Further blow to Galway as Apple sets up data centre in China
Spokesman said development was part of planned $1bn investment into the province
Apple announced plans in 2015 to build the centre in Galway. The company now says it is entering a partnership with a local internet services company in China to comply with tougher cybersecurity laws introduced last month. Photograph: Niall Carson/PA Wire
Apple has announced that it is to set up its first data centre in China, less than 24 hours after businesses in Galway expressed concern that the company’s plan for a similar facility in Athenry may not go ahead.
Apple announced plans in February 2015 to build the centre in Galway on the same day it unveiled plans for another facility in Denmark. The Danish data centre is expected to go live later this year but work on the project in Athenry has yet to get under way.
In addition, Apple announced plans to build a second data centre in Denmark on Monday. It will spend 6 billion Danish krone (€808 million) on the facility, which will run entirely on renewable energy.
Furthermore, the US technology company said on Wednesday that it was entering a partnership with a local internet services company in China to comply with tougher cyber-security laws introduced last month.
Apple will build the centre in the southern province of Guizhou with data management firm Guizhou-Cloud Big Data Industry (GCBD).
An Apple spokesman in Shanghai told Reuters the centre is part of a planned $1 billion investment into the province.
“The addition of this data centre will allow us to improve the speed and reliability of our products and services while also complying with newly passed regulations,” he said.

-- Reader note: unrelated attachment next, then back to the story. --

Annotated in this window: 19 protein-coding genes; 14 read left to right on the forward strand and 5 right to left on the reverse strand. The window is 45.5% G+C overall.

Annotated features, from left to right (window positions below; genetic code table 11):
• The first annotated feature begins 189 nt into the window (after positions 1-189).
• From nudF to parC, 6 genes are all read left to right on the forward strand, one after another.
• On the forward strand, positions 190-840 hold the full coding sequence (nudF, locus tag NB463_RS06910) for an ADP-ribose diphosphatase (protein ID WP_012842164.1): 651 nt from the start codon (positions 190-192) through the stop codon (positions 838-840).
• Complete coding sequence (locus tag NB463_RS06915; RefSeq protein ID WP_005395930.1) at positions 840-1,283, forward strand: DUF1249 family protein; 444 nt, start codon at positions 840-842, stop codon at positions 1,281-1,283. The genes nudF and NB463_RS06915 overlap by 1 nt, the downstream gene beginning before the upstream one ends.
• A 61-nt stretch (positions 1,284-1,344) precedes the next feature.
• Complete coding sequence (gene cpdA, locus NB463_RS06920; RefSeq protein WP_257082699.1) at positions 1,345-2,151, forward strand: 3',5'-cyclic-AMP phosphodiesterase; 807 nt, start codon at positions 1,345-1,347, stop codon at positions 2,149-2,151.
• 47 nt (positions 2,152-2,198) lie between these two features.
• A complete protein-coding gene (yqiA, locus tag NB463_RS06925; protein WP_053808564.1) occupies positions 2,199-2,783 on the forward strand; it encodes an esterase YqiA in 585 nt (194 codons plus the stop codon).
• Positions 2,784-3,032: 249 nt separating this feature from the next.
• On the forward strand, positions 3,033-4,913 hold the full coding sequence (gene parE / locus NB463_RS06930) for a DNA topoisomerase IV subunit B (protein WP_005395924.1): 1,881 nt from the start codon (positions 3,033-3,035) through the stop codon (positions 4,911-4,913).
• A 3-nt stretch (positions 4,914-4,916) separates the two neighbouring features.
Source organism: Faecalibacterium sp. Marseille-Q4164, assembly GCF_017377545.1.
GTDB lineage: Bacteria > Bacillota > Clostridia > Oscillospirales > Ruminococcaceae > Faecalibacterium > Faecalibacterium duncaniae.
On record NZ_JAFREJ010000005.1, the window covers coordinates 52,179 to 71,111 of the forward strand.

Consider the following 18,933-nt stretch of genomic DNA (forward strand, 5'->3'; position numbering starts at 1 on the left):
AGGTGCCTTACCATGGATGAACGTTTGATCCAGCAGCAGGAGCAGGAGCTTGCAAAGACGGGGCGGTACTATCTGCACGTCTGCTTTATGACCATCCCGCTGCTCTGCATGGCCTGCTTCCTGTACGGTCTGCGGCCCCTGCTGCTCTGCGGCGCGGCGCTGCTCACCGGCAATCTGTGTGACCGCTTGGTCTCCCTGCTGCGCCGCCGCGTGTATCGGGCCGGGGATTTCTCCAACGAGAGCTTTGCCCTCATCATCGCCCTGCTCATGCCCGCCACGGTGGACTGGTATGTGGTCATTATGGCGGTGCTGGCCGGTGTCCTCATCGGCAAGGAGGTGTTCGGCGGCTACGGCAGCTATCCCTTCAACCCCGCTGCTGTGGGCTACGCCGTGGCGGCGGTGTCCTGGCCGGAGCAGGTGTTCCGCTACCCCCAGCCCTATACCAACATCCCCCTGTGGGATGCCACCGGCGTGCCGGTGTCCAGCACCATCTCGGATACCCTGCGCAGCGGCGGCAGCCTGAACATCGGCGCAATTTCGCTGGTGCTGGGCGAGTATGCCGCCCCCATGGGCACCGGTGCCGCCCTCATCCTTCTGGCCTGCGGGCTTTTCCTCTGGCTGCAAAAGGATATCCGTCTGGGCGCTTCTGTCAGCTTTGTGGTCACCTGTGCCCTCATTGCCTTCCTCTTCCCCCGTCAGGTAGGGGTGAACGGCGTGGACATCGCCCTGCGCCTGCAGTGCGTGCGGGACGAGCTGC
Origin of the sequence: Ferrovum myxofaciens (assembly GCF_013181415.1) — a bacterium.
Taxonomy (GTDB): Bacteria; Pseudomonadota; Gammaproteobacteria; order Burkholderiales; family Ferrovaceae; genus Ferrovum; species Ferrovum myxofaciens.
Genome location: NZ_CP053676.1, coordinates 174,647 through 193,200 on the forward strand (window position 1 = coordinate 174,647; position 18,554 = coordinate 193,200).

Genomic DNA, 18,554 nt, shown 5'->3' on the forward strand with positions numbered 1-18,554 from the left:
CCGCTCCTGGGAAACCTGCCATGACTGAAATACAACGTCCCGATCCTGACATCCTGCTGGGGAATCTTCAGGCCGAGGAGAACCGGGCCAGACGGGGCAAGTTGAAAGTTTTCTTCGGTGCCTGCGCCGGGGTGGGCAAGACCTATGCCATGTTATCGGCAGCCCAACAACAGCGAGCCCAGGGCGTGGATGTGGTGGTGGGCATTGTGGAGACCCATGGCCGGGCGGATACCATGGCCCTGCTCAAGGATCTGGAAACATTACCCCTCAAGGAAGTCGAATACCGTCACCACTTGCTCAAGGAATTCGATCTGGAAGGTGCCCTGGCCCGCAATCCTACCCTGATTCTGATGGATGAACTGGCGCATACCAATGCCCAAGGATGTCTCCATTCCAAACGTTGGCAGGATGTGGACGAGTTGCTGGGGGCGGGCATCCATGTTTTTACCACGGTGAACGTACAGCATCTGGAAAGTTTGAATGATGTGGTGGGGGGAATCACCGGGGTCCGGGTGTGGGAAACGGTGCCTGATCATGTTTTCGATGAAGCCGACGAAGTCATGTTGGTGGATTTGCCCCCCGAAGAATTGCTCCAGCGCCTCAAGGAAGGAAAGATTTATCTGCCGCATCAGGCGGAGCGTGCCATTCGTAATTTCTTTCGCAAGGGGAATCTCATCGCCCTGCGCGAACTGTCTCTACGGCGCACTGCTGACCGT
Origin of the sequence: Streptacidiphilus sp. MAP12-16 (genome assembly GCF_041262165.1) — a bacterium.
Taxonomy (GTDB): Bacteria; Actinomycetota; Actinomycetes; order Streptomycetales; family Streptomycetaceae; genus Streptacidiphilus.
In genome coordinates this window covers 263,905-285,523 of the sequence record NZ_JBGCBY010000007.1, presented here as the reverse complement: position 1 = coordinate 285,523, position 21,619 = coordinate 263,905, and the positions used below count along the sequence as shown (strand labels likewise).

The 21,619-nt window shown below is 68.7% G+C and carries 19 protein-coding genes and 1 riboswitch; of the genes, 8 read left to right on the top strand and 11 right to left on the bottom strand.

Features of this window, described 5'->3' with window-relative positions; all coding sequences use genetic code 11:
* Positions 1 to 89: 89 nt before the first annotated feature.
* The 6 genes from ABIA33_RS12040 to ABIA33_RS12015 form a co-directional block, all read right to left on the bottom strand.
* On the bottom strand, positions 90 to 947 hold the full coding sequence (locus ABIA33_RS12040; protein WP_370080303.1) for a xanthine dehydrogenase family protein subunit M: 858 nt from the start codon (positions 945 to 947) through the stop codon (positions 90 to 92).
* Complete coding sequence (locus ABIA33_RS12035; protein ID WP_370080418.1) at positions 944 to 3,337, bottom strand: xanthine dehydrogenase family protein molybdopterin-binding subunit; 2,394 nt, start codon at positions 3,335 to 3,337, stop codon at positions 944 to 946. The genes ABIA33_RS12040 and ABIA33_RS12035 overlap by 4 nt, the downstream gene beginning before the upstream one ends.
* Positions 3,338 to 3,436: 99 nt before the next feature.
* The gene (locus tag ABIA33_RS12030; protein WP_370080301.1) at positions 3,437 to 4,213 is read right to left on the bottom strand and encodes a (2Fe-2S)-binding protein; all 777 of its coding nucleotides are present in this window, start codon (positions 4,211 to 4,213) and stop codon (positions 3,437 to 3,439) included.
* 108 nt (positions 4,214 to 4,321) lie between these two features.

“These regulations require cloud services be operated by Chinese companies so we’re partnering with GCBD to offer iCloud,” he said, referring to its online data storage service.
Apple is the first foreign firm to announce amendments to its data storage for China following the implementation of a new cyber-security law on June 1st that requires foreign firms to store data within the country.
Overseas business groups said the law’s strict data surveillance and storage requirements are overly vague, burdening the firms with excessive compliance risks and threatening proprietary data.
Authorities say the law is not designed to put foreign firms at a disadvantage and was drafted in reaction to the threat of cyber attacks and terrorism.
Apple also said it had strong data privacy and security protections in place.
“No backdoors will be created into any of our systems,” it said.
In April, China also announced a law requiring businesses transferring over 1,000 gigabytes of data outside China to undergo yearly security reviews, with potential blocks on exporting economic, technological and scientific data.
The new laws come as Chinese cloud firms are expanding rapidly in foreign markets. Alibaba Group Holding has 17 data centres across China, the United States, Europe, Australia, Southeast Asia and the Middle East.